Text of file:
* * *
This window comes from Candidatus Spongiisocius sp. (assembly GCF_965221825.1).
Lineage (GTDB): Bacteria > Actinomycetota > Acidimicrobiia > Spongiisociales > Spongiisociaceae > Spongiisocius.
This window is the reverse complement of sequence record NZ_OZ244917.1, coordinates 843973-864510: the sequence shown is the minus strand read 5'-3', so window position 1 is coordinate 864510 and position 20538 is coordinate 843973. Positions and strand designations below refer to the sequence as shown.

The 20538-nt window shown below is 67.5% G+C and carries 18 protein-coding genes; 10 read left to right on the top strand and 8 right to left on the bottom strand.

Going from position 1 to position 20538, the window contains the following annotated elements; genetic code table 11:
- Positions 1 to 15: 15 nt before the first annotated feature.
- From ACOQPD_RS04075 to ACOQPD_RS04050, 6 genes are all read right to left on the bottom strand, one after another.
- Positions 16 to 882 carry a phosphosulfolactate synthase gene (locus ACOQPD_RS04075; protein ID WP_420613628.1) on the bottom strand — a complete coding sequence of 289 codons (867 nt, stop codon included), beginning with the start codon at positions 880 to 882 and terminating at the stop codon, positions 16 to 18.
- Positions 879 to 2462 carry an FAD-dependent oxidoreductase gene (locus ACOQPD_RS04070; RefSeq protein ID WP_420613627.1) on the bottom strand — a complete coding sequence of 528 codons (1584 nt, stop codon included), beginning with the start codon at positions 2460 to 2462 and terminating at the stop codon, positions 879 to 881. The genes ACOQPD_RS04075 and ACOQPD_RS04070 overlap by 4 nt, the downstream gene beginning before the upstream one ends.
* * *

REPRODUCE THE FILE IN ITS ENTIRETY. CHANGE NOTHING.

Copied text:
This window comes from Candidatus Spongiisocius sp. (assembly GCF_965221825.1).
Lineage (GTDB): Bacteria > Actinomycetota > Acidimicrobiia > Spongiisociales > Spongiisociaceae > Spongiisocius.
This window is the reverse complement of sequence record NZ_OZ244917.1, coordinates 843973-864510: the sequence shown is the minus strand read 5'-3', so window position 1 is coordinate 864510 and position 20538 is coordinate 843973. Positions and strand designations below refer to the sequence as shown.

The 20538-nt window shown below is 67.5% G+C and carries 18 protein-coding genes; 10 read left to right on the top strand and 8 right to left on the bottom strand.

Going from position 1 to position 20538, the window contains the following annotated elements; genetic code table 11:
- Positions 1 to 15: 15 nt before the first annotated feature.
- From ACOQPD_RS04075 to ACOQPD_RS04050, 6 genes are all read right to left on the bottom strand, one after another.
- Positions 16 to 882 carry a phosphosulfolactate synthase gene (locus ACOQPD_RS04075; protein ID WP_420613628.1) on the bottom strand — a complete coding sequence of 289 codons (867 nt, stop codon included), beginning with the start codon at positions 880 to 882 and terminating at the stop codon, positions 16 to 18.
- Positions 879 to 2462 carry an FAD-dependent oxidoreductase gene (locus ACOQPD_RS04070; RefSeq protein ID WP_420613627.1) on the bottom strand — a complete coding sequence of 528 codons (1584 nt, stop codon included), beginning with the start codon at positions 2460 to 2462 and terminating at the stop codon, positions 879 to 881. The genes ACOQPD_RS04075 and ACOQPD_RS04070 overlap by 4 nt, the downstream gene beginning before the upstream one ends.